1) The Visitor Center at Saratoga is a very nice building built just to the west of Freeman’s Farm.  They have a very nice set of displays about the battle along with a very good 20 minute movie about the battle.  The movie does a very good job in not only providing details of the battle, but also its importance as a turning point in the war and the cause of democracy around the world.  There is also a battlefield map with moving lights that give a great depiction of the two battles and overview of the battlefield.


2) From the Visitor Center there is an 8 mile one-way road that takes visitors to the 10 stops with interpretive signs and exhibits.  We also purchased the audio CD to play in the car as we toured the battlefield.  in addition to providing useful information at each stop there was also fife and drum music to listen to that was timed according to the distance between each stop.

3) The first stop of the tour is a nice overlook of Freeman’s Farm with displays detailing the first Battle of Saratoga that occurred on the fields in front of you.  The National Park Service has done a very good job of maintaining the respective areas of fields and woods, even though they are not planting any of the fields as they would have been at the time.


4) The second stop is at the Neilson Farm at the summit of Bemis Heights.  Although none of the fortifications remain today, as this was all turned back into farms soon after the battle, they have erected posts all along the line extending from this location to the redoubts overlooking the river.  The farmhouse at this location, which belonged to the Neilson family, is the only structure to survive from the time of the war.  The NPS has restored the building (after moving it back to its original location) and there was a volunteer there to provide background and answer questions.


5) The tour then proceeds along the American ramparts to the location of the redoubts overlooking the river.  From here you can understand the strong position held by the Continental army with cannons on the bluff and in two water batteries along the river.


6) The next stop on the tour is an American outpost on the Chatfield Farm, from which they could observe movements of the British and from which they spotted their advance to the Barber Farm on October 7.

7) At the stop at the Barber Wheatfield there are interpretive signs that provide explanation of the actions on October 7 that drove the British back towards their redoubts on Freeman’s Farm to the north.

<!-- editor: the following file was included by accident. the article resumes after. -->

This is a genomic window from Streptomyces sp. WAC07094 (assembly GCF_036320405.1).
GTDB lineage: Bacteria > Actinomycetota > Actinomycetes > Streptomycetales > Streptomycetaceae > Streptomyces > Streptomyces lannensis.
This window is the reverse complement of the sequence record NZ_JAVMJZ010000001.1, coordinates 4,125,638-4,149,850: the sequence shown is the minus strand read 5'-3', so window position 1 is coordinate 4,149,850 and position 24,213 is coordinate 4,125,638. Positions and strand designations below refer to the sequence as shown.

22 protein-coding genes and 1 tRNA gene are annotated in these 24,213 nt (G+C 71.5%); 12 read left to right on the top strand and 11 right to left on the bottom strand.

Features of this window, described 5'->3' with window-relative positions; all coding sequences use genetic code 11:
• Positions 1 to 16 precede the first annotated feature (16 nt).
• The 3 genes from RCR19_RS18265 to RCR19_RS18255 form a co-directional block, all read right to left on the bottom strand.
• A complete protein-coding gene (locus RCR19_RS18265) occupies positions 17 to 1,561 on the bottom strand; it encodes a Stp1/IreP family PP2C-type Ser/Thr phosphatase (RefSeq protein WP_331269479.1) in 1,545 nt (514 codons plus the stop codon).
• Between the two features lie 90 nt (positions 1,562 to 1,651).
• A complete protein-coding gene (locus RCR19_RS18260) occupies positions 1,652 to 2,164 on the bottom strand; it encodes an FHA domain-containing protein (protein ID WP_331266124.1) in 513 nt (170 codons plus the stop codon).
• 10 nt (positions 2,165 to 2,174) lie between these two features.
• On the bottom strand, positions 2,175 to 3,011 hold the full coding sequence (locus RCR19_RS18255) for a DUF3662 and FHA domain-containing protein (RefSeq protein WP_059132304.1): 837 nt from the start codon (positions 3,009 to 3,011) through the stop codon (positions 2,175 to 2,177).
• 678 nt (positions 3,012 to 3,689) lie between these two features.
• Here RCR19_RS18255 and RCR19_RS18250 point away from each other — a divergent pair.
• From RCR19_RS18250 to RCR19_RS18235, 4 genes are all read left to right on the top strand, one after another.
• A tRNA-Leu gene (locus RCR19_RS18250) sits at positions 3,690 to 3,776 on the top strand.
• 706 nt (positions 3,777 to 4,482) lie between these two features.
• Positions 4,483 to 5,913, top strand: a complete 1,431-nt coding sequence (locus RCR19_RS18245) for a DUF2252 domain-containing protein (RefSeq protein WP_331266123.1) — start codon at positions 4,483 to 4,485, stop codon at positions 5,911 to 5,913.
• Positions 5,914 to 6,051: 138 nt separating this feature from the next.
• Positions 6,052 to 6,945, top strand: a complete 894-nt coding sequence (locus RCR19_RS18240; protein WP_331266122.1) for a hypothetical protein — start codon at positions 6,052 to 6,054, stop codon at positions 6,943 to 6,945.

8) The Balcarres Reboubt on Freeman’s Farm is marked out by colored posts and is much larger than I had expected.  This redoubt actually included the Freeman’s house as part of the defensive wall and had two forward emplacements protecting the flanks.


9) The next stop is the Breymann Redoubt, also outlined by posts on the extreme right flank.  Between the two redoubts was a series of fortified huts built by the Canadians to connect them.  Once these huts were overrun, this exposed the backside of Breymann Redoubt.  Realizing this during the nearby attacks on Balcarres Redoubt, Benedict Arnold moved to take advantage of this opening, leading a charge into the redoubt.  It should also be noted that most of the soldiers in the redoubt had been removed to participate in the advance to Barber Fields in the morning and had retreated to Balcarred Redoubt, leaving Breymann’s undermanned.  In his honor, a monument was erected to Benedict Arnold at this site, but due to his subsequent betrayal as a traitor, the monument does not include his name.  This is the famous Boot Memorial as it shows on one side a soldiers boot draped over a cannon pointing to the ground.


10) The next stop is the approximate location of Burgoyne’s headquarters, of which there is very little to see today.

11) The tour proceeds back toward the river where you can explore the site of the British “Great Redoubt” of three promontories protecting any advance up the Hudson River.  At the base of these bluffs were the locations of the hospital and supply area for the British.


12) The last stop of the tour is the location of Colonel Fraser’s Burial site who died at the end of the battle from wounds sustained on October 7.  He requested to be buried at the Great Redoubt.  There is also a trail leading down off the bluffs where you can see the site of the hospital and the supply trains.  Interpretive signs provide information about the retreat of the British following the battle.  You can also see some of the remains of the Champlain Canal from the 1820s that connected the Hudson River to Lake Champlain.